As much as I love embarking upon weird, obtuse songs and artists in this One Random Single challenge, there’s also a distinct pleasure I get with covering the work from musicians I already know and love. Rush was introduced to me by my uncle at a pretty young age, and I’ve always been a bit of a fan of their work. “Tom Sawyer” was, of course, the song I was most familiar with, but I’ve grown to know and love a variety of their other songs over the years. Geddy Lee’s unusual, contemplative vocal delivery was what piqued my interest at the start, but with the passing of time I’ve come to appreciate Neil Peart’s contributions to the band’s vibrant body of work. I missed out on seeing them in concert when I was nine years old, and I would be curious to see the alternative universe that existed from after that night, had I ended up attending.
Rush are a three-piece Canadian rock band that have kept their same famous lineup for over forty years: bassist/keyboardist/vocalist Geddy Lee, guitarist Alex Lifeson, and percussionist/primary lyricist Neil Peart. The style of the band has evolved numerous times through the years, but they are probably most well-known for their progressive rock stylings, later jazzed up with heavy synthesizer usage in the 80s. Their discography is expansive and ever-growing, with their latest album having been released in 2012. Most would consider the peak of their artistic and commercial success to come between 1976-1981, with the albums 2112, A Farewell to Kings, Hemispheres, Permanent Waves, and Moving Pictures. I haven’t yet listened to all of their albums but I firmly hold the opinion that the band has stayed consistently awesome! At least stylistically.
Rush differed greatly from a lot of other commercially successful rock bands in the 70s and 80s, such as The Rolling Stones and Van Halen, in that they never really gave into the need to amp up their sex appeal to be more appealing to the masses. They have been known primarily for their musicianship and unparalleled mastery across numerous styles and instruments throughout basically their whole career. This factor, coupled with the emphasis on themes of fantasy and philosophy that the band has become synonymous for, have (perhaps unfairly) pigeon-holed the group into the subsection of nerd culture. Listening to Rush was somehow an activity done by audiophiles who felt their tastes were more refined than those who listened to, say, REO Speedwagon or Pat Benetar. It implied a more seasoned taste, one that rejected simplistic pop music and opted toward complex instrumentation and mature lyrics.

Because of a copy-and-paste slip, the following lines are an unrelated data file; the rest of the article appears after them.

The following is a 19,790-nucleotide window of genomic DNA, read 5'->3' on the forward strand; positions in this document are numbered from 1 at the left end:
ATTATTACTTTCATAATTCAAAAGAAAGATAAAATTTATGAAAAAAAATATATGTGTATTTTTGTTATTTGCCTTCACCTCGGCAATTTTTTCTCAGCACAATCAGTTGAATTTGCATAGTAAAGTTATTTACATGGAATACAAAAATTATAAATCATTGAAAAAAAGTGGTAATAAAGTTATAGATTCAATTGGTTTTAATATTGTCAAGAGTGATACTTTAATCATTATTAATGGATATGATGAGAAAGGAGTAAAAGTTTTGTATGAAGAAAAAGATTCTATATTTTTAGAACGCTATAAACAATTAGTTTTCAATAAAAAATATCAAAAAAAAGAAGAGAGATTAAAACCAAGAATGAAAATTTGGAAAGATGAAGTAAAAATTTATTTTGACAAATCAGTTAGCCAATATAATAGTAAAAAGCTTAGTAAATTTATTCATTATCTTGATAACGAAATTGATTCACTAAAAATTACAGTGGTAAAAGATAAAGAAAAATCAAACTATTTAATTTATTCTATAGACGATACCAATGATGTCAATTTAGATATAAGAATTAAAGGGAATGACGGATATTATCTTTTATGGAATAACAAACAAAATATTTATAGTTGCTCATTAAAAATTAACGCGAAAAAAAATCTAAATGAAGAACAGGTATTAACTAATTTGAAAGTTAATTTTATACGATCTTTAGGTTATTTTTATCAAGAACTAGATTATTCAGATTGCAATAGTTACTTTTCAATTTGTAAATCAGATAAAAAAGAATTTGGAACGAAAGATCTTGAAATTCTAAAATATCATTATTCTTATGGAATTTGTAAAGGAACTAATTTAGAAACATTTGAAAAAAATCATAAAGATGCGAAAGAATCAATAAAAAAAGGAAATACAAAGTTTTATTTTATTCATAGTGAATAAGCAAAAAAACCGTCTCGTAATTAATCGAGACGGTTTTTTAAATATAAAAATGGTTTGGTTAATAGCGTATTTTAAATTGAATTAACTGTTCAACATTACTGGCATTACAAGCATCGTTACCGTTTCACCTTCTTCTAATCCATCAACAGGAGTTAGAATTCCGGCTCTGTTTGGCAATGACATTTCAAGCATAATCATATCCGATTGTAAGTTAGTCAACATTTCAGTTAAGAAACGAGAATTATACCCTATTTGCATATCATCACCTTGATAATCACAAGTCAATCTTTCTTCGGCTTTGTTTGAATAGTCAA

With that being said, though, by 1982 Rush had been moving on a more radio-friendly direction in their music since their 1980 album Permanent Waves. Veering away from lengthy, conceptual pieces and deciding on more verse-chorus-verse structures, replete with synthesizers and other electronic instruments, this change in style also boosted their record sales significantly and gave them their best-selling 1981 album Moving Pictures. Their follow-up album, Signals would eventually become their very first number-one album, topping the Canadian charts. “Subdivisions” was the lead single and introduced a much heavier involvement with synths than Moving Pictures, as well as a further move away from their original rock sound. It was a top ten US Rock hit and has since become a staple at the band’s live shows.
Tying in with the group’s place in nerd culture, this song pays a bit of an homage to this exact phenomenon. In particular, this song is a condemnation of the life in suburbia which lives its days “in geometric order”, where “opinions all provided / The future pre-decided / Detached and subdivided / In the mass production zone”. This seems to be a specific call-out for young people who feel stuck in these predetermined borders, needing to escape the dull conformity of their upbringing but possibly unsure of how to do so. The lyrics also tell us of their inability to fit in with the “cool kids” due to this rejection of ideals: “Nowhere is the dreamer or the misfit so alone… / Conform or be cast out”. These lyrics are perhaps a bit too on-the-nose to be as fully effective as they could be, but it does successfully tap into that very specific melding of confusion and desire that creative youths often find themselves at odds with. While “(Subdivisions) in high school halls / (Subdivisions) in shopping malls / Be cool or be cast out” is a clumsy line, other lines like “The suburbs have no charms to soothe / The restless dreams of youth” tend to make up for them.
I could imagine many long-time fans of Rush being initially turned off by the over-reliance of synthesizers in this song (and possibly the rest of the album, though I haven’t heard the whole thing), but I honestly think it’s one of the strongest qualities of the whole track. The synths are huge, maybe even huger than any of the other band’s contributions, and I could imagine this being amazing to hear in a large, full stadium. The synth solo after the first chorus does fare a bit weak, but I think the driving riff of the song is particularly effective in capturing the simple contemplations of a young person coming of age. But as I said before, Rush do a great job of making their songs feel pretty epic, even if this is only surface-level as is the case with “Subdivisions”. It’s nice that the band would go the extra mile to create a bit of an homage to their core audience, but it doesn’t quite hold a candle to any other track on Moving Pictures. In general, I say it’s well worth a listen, but maybe more for those who aren’t quite as picky about lyrical complexity as I am.
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